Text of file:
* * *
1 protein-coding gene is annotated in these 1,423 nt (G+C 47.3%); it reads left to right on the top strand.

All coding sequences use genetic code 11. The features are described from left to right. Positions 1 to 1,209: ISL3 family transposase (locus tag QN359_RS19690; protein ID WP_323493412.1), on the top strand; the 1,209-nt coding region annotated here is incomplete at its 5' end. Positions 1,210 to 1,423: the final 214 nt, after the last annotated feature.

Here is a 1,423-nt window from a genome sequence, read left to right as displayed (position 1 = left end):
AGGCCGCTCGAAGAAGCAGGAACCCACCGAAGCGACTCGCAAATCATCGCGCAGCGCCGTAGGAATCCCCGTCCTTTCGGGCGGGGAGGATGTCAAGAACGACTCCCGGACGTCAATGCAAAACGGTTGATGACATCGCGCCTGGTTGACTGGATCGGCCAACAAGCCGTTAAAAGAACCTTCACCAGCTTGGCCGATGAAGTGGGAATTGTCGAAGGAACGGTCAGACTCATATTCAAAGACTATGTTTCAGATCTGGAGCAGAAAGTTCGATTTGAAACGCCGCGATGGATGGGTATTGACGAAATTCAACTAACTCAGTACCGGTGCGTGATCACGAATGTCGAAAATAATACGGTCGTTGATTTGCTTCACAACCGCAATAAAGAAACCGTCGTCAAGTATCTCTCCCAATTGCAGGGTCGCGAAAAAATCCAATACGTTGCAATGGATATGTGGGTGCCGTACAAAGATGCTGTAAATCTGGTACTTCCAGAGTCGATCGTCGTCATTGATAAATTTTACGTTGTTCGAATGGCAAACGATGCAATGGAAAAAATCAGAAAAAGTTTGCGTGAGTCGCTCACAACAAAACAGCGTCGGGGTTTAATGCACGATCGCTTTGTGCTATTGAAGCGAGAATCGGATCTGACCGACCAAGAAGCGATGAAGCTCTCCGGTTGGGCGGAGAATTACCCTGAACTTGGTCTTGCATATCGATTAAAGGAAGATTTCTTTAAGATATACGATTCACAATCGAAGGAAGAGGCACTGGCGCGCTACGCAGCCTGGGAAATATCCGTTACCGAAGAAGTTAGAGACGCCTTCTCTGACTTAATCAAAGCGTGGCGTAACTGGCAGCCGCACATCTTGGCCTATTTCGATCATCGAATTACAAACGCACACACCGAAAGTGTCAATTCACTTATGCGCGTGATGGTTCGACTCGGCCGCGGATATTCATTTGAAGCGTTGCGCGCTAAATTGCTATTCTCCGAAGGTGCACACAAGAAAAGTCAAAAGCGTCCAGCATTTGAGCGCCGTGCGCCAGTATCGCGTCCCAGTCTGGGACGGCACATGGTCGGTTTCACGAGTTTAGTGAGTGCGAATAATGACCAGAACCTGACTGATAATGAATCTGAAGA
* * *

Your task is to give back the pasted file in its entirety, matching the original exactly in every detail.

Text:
1 protein-coding gene is annotated in these 1,423 nt (G+C 47.3%); it reads left to right on the top strand.

All coding sequences use genetic code 11. The features are described from left to right. Positions 1 to 1,209: ISL3 family transposase (locus tag QN359_RS19690; protein ID WP_323493412.1), on the top strand; the 1,209-nt coding region annotated here is incomplete at its 5' end. Positions 1,210 to 1,423: the final 214 nt, after the last annotated feature.

Here is a 1,423-nt window from a genome sequence, read left to right as displayed (position 1 = left end):
AGGCCGCTCGAAGAAGCAGGAACCCACCGAAGCGACTCGCAAATCATCGCGCAGCGCCGTAGGAATCCCCGTCCTTTCGGGCGGGGAGGATGTCAAGAACGACTCCCGGACGTCAATGCAAAACGGTTGATGACATCGCGCCTGGTTGACTGGATCGGCCAACAAGCCGTTAAAAGAACCTTCACCAGCTTGGCCGATGAAGTGGGAATTGTCGAAGGAACGGTCAGACTCATATTCAAAGACTATGTTTCAGATCTGGAGCAGAAAGTTCGATTTGAAACGCCGCGATGGATGGGTATTGACGAAATTCAACTAACTCAGTACCGGTGCGTGATCACGAATGTCGAAAATAATACGGTCGTTGATTTGCTTCACAACCGCAATAAAGAAACCGTCGTCAAGTATCTCTCCCAATTGCAGGGTCGCGAAAAAATCCAATACGTTGCAATGGATATGTGGGTGCCGTACAAAGATGCTGTAAATCTGGTACTTCCAGAGTCGATCGTCGTCATTGATAAATTTTACGTTGTTCGAATGGCAAACGATGCAATGGAAAAAATCAGAAAAAGTTTGCGTGAGTCGCTCACAACAAAACAGCGTCGGGGTTTAATGCACGATCGCTTTGTGCTATTGAAGCGAGAATCGGATCTGACCGACCAAGAAGCGATGAAGCTCTCCGGTTGGGCGGAGAATTACCCTGAACTTGGTCTTGCATATCGATTAAAGGAAGATTTCTTTAAGATATACGATTCACAATCGAAGGAAGAGGCACTGGCGCGCTACGCAGCCTGGGAAATATCCGTTACCGAAGAAGTTAGAGACGCCTTCTCTGACTTAATCAAAGCGTGGCGTAACTGGCAGCCGCACATCTTGGCCTATTTCGATCATCGAATTACAAACGCACACACCGAAAGTGTCAATTCACTTATGCGCGTGATGGTTCGACTCGGCCGCGGATATTCATTTGAAGCGTTGCGCGCTAAATTGCTATTCTCCGAAGGTGCACACAAGAAAAGTCAAAAGCGTCCAGCATTTGAGCGCCGTGCGCCAGTATCGCGTCCCAGTCTGGGACGGCACATGGTCGGTTTCACGAGTTTAGTGAGTGCGAATAATGACCAGAACCTGACTGATAATGAATCTGAAGA